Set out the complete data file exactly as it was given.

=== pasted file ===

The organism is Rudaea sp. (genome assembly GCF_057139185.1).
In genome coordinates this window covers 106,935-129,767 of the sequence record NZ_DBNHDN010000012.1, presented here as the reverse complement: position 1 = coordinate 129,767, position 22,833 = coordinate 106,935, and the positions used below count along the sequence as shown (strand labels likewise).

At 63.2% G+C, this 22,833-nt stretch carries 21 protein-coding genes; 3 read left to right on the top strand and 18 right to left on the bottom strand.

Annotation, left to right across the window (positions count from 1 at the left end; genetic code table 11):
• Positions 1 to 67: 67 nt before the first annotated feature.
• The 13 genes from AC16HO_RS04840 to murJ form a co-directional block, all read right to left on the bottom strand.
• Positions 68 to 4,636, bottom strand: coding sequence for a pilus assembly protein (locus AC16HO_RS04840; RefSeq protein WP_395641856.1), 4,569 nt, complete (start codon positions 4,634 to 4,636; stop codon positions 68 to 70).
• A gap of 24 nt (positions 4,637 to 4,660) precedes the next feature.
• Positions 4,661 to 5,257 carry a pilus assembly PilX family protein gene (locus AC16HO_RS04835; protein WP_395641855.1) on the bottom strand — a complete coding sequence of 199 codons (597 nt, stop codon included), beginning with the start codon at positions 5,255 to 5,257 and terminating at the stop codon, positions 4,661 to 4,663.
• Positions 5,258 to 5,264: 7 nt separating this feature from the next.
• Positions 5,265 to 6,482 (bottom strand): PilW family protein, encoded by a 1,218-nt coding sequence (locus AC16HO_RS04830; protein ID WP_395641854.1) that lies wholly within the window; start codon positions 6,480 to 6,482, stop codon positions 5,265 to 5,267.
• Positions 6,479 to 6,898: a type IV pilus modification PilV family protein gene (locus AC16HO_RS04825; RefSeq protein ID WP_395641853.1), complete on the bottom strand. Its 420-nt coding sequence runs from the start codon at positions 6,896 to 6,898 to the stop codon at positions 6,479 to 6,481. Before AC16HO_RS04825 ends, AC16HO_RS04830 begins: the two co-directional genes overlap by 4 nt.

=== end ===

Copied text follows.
The organism is Rudaea sp. (genome assembly GCF_057139185.1).
In genome coordinates this window covers 106,935-129,767 of the sequence record NZ_DBNHDN010000012.1, presented here as the reverse complement: position 1 = coordinate 129,767, position 22,833 = coordinate 106,935, and the positions used below count along the sequence as shown (strand labels likewise).

At 63.2% G+C, this 22,833-nt stretch carries 21 protein-coding genes; 3 read left to right on the top strand and 18 right to left on the bottom strand.

Annotation, left to right across the window (positions count from 1 at the left end; genetic code table 11):
• Positions 1 to 67: 67 nt before the first annotated feature.
• The 13 genes from AC16HO_RS04840 to murJ form a co-directional block, all read right to left on the bottom strand.
• Positions 68 to 4,636, bottom strand: coding sequence for a pilus assembly protein (locus AC16HO_RS04840; RefSeq protein WP_395641856.1), 4,569 nt, complete (start codon positions 4,634 to 4,636; stop codon positions 68 to 70).
• A gap of 24 nt (positions 4,637 to 4,660) precedes the next feature.
• Positions 4,661 to 5,257 carry a pilus assembly PilX family protein gene (locus AC16HO_RS04835; protein WP_395641855.1) on the bottom strand — a complete coding sequence of 199 codons (597 nt, stop codon included), beginning with the start codon at positions 5,255 to 5,257 and terminating at the stop codon, positions 4,661 to 4,663.
• Positions 5,258 to 5,264: 7 nt separating this feature from the next.
• Positions 5,265 to 6,482 (bottom strand): PilW family protein, encoded by a 1,218-nt coding sequence (locus AC16HO_RS04830; protein ID WP_395641854.1) that lies wholly within the window; start codon positions 6,480 to 6,482, stop codon positions 5,265 to 5,267.
• Positions 6,479 to 6,898: a type IV pilus modification PilV family protein gene (locus AC16HO_RS04825; RefSeq protein ID WP_395641853.1), complete on the bottom strand. Its 420-nt coding sequence runs from the start codon at positions 6,896 to 6,898 to the stop codon at positions 6,479 to 6,481. Before AC16HO_RS04825 ends, AC16HO_RS04830 begins: the two co-directional genes overlap by 4 nt.